'It is, of course, extremely important to have accurate measures of the progress being made by settings in improving children's outcomes. However, there is a need to balance this with ensuring that the time and effort required to secure an accurate picture of children's outcomes does not detract from the capacity of setting leaders and staff to do their day-to-day work with children and parents in order to secure those outcomes.

'While it is important to encourage good practice in record keeping, and that practice in settings supports improved outcomes for children, it is also important to keep in mind that neither the EYFS nor the outcomes duty in the Childcare Act 2006 has added additional requirements in terms of paperwork for settings.'

GOOD PRACTICE

Many practitioners work with local authority advisers who are absolutely on their side, who want them to spend generous time with the children and not paperwork. I am pleased to mention (with permission) that Southampton has developed an assessment and recording system built around Learning Stories.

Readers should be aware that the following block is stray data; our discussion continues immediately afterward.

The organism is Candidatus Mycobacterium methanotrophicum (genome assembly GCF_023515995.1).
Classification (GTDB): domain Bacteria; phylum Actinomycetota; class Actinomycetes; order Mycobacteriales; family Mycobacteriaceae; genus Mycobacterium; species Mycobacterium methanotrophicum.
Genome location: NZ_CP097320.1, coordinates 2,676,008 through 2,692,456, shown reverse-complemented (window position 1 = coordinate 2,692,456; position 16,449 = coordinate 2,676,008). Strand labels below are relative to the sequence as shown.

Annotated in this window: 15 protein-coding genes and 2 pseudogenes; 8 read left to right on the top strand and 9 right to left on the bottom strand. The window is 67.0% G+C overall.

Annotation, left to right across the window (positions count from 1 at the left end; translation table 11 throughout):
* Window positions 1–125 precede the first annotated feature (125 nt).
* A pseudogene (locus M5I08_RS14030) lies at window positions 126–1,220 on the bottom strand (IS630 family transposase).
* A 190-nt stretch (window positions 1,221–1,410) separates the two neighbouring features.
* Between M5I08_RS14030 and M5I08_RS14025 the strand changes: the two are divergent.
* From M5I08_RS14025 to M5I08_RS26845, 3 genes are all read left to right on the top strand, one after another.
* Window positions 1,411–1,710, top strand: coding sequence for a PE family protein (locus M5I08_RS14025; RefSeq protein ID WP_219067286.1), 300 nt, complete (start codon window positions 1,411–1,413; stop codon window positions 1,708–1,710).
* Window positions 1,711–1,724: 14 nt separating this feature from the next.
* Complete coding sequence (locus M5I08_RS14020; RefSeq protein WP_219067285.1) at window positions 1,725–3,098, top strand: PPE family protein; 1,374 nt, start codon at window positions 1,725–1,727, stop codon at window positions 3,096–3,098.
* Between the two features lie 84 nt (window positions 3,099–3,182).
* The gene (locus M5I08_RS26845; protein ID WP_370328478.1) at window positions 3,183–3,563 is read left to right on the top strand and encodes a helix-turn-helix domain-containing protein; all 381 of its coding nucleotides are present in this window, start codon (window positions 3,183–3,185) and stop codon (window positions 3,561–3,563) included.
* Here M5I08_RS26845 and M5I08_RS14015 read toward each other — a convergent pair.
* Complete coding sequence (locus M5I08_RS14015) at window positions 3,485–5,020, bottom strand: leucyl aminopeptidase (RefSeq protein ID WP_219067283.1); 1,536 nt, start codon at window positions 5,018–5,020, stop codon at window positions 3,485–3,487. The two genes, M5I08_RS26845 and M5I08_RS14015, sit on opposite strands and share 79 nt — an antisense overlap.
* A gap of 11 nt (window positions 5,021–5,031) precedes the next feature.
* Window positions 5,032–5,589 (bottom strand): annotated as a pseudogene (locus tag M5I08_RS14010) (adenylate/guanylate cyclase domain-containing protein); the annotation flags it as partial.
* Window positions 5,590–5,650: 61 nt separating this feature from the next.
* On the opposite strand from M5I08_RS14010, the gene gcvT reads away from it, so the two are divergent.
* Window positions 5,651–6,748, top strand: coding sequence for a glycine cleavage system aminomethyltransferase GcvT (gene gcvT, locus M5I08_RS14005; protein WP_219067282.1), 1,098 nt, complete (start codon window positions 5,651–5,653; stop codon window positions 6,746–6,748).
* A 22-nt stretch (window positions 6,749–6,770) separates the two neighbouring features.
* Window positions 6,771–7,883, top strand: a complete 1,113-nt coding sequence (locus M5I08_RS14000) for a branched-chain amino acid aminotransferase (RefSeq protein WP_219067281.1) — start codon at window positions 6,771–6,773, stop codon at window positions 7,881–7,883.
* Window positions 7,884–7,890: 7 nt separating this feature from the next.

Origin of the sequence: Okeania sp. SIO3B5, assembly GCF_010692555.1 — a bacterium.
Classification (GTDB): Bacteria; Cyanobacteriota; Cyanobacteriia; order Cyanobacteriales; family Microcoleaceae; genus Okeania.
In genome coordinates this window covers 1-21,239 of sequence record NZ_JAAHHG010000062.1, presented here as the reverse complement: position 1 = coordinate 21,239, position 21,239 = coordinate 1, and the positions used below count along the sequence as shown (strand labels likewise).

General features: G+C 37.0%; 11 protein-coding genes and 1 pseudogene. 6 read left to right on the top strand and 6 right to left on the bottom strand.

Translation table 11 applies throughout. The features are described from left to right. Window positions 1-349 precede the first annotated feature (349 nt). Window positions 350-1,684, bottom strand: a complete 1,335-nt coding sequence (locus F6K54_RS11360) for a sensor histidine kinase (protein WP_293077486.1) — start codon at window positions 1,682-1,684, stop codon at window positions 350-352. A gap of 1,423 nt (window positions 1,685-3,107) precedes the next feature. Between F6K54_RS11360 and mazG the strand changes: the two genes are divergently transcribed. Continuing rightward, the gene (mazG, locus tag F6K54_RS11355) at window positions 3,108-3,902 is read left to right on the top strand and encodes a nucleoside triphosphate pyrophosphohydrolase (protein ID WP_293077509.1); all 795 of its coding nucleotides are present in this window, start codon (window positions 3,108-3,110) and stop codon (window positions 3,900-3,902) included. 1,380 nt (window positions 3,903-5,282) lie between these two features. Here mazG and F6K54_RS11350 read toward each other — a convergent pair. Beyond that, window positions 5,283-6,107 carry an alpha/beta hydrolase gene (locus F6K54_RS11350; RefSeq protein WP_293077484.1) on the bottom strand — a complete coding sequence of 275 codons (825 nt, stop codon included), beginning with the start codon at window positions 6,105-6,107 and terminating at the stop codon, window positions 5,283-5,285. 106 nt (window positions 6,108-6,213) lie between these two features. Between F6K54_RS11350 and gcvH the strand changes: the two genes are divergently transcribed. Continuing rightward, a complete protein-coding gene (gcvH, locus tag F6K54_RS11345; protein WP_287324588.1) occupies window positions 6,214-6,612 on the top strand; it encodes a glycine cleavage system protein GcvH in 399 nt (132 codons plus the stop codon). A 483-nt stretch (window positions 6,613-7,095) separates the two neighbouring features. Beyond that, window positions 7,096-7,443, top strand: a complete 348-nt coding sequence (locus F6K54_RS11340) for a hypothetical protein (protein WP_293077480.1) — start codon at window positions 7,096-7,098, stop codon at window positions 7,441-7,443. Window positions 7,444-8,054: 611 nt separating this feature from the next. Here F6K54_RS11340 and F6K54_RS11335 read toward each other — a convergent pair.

This kind of approach is consistent with the key principles described by the National Assessment Agency, the first of which is that 'assessment must have a purpose'.

That purpose is to reflect individual learning in an accurate way, a way that engages young children and their parents and which makes a positive difference to their continuing experience of learning.

However, just as settings started to challenge ill-informed judgements by Ofsted inspectors, so practitioners need to take a stand if their local authority advisers or team leaders demand: